Cover Page

Contents

Preface

1 Mapping of the PPP’s Processes and Concepts

1.1 Introduction

1.2 Rationale for PPPs

1.3 Key Stages in the PPP Procurement Process

1.4 Financing PPP Projects

1.5 Rationale for Value for Money and Risk Transfer inPPPS

1.6 PPP Project Structure

1.7 Payment Mechanisms in PPPs

1.8 PPP Emerging Issues

1.9 Summary

References

2 Uncertainty in Pricing Risk

2.1 Introduction

2.2 Concepts of Risk and Uncertainty

2.3 Relationship between Risk and Uncertainty

2.4 Attitudes to Risk and Uncertainty

2.5 Variability and Uncertainty

2.6 Quantifying Uncertainties in Risk Pricing

2.7 Taxonomies of Uncertainty

2.8 Pricing Risk under Uncertainty

2.9 Summary

References

3 Bias in Risk Pricing

3.1 Introduction

3.2 Risk Bias Theories

3.3 Sources of Bias

3.4 Managing Bias

3.5 Summary

References

4 Management Strategies for Risk Pricing

4.1 Introduction

4.2 Principles of Risk Pricing Strategies

4.3 Risk Pricing Management Strategies

4.4 Value Gain and Loss from Risk Retention

4.5 Risk Retention Analysis

4.6 Resources Capability for Risk Control

4.7 Summary

References

5 Framework for Pricing PPP Risks

5.1 Introduction

5.2 Framework for Pricing Construction Risks

5.3 Strategies for Risk Costing

5.4 Risk Pricing in PPP Transaction

5.5 The Choice of the Discount Rate in Risk Costing

5.6 Summary

References

6 Risk Measurement and Modelling

6.1 Introduction

6.2 Quantifying Risks

6.3 Probability Distributions for Risk Costing Quantification

6.4 Risk Analysis Methods

6.5 Selecting a Risk Analysis Technique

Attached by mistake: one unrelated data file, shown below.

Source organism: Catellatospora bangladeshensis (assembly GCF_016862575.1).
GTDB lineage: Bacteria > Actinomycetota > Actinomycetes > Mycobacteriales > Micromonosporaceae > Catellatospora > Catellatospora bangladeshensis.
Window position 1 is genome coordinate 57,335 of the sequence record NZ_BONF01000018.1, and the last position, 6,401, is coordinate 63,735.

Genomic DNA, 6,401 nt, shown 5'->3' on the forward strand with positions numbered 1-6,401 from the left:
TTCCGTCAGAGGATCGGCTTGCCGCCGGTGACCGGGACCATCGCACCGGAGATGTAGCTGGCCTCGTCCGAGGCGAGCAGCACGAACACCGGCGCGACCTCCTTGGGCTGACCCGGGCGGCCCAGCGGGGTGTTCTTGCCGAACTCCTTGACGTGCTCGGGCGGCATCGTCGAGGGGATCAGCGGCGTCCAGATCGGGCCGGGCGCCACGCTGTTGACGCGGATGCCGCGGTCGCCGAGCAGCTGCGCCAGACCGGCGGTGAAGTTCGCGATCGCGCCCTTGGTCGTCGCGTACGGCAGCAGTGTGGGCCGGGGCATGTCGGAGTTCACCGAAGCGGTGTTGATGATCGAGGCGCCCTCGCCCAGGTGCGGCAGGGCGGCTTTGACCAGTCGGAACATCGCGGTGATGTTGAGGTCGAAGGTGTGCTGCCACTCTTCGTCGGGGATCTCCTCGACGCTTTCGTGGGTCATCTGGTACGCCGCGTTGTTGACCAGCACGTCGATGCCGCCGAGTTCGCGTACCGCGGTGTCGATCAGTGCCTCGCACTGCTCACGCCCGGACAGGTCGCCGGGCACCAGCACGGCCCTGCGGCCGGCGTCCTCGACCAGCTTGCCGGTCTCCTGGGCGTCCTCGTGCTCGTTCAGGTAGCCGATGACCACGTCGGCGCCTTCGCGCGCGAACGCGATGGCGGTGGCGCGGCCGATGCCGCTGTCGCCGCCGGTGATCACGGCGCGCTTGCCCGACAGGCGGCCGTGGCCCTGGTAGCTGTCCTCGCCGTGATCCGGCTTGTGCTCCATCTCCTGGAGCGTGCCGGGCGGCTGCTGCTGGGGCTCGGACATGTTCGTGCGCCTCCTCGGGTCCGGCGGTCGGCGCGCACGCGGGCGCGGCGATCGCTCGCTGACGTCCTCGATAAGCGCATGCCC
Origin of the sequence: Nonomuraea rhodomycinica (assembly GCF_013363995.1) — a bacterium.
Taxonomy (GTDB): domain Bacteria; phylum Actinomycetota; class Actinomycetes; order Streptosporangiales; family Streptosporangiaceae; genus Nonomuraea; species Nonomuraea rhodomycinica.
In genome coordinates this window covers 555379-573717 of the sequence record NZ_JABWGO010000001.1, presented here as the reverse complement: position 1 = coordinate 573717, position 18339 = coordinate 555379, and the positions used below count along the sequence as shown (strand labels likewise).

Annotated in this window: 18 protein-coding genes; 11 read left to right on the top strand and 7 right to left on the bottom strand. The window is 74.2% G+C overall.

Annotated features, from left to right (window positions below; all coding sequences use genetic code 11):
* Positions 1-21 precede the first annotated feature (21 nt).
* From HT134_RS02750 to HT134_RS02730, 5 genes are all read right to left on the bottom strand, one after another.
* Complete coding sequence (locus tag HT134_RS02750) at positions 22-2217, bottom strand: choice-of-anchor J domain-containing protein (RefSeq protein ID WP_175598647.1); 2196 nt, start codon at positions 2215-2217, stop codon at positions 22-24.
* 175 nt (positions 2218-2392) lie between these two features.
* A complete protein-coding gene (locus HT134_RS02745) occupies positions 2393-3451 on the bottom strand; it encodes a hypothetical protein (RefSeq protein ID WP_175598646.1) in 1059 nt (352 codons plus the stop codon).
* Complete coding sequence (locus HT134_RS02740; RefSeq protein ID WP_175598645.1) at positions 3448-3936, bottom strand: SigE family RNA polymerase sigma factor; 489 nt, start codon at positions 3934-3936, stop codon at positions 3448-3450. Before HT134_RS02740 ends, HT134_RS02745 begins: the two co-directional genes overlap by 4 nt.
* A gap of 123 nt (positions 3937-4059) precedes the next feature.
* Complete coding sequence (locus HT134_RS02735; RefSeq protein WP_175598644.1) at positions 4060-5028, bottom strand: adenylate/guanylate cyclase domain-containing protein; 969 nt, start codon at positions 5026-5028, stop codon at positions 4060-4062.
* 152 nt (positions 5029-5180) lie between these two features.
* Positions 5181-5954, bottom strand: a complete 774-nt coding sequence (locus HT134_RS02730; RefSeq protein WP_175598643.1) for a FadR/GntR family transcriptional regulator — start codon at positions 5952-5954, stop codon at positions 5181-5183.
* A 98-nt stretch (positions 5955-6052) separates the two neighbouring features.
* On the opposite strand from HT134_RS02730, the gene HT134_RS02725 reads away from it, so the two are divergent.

6.6 How to Build a Risk Pricing BN Model

6.7 Building Risk Price Models using Monte Carlo Simulation

6.8 Summary

References

7 Risk Allocation Networks in PPP Contracts

7.1 Introduction

7.2 Risk Systems in PPP Contracts

7.3 Modelling the Parameters of the Risk Allocation Network

7.4 The Structure of Risk Allocation Networks in PPP Contracts

7.5 Modelling the Structure of the Risk Allocation Network

7.6 The Characteristics of a Typical PPP Risk Allocation Network

7.7 Key Observations

7.8 Summary

References

8 Pricing Development and Construction Risks

8.1 Introduction

8.2 Overview of Development and Construction Risks

8.3 Strategies for Mitigating and Managing Development and Construction Risks

8.4 Pricing Development and Constructions Risks

8.5 Summary

References

9 Pricing Operational Risks

9.1 Introduction

9.2 Overview of Operational Risks

9.3 Strategies for Mitigating and Managing Operational Risks

9.4 Pricing Operational Risks

9.5 Operational Risks Pricing Example

9.6 Summary

References

10 Financial Risk Assessment in PPP Projects

10.1 Introduction

10.2 Emergence of Risks in Project Finance

10.3 Risk Network Concepts

10.4 Project Finance Cash Flow Risk Network

10.5 Assessment Results

10.6 Summary

10.7 Acknowledgements

References

Index

Innovation in the Built Environment

Series advisors


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Carolyn Hayles, University of Bath
Richard Kirkham, University of Manchester
Andrew Knight, Nottingham Trent University
Stephen Pryke, University College London
Steve Rowlinson, University of Hong Kong
Derek Thomson, Loughborough University
Sara Wilkinson, University of Technology, Sydney

Innovation in the Built Environment (IBE) is a new book series for the construction industry published jointly by the Royal Institute of Chartered Surveyors and Wiley Blackwell. It addresses issues of current research and practitioner relevance and takes an international perspective, drawing from research applications and case studies worldwide.

Books in the IBE series

Akintoye & Beck: Policy, Finance and Management for Public-Private Partnerships

Booth, Hammond, Lamond & Proverbs: Solutions for Climate Change Challenges in the Built Environment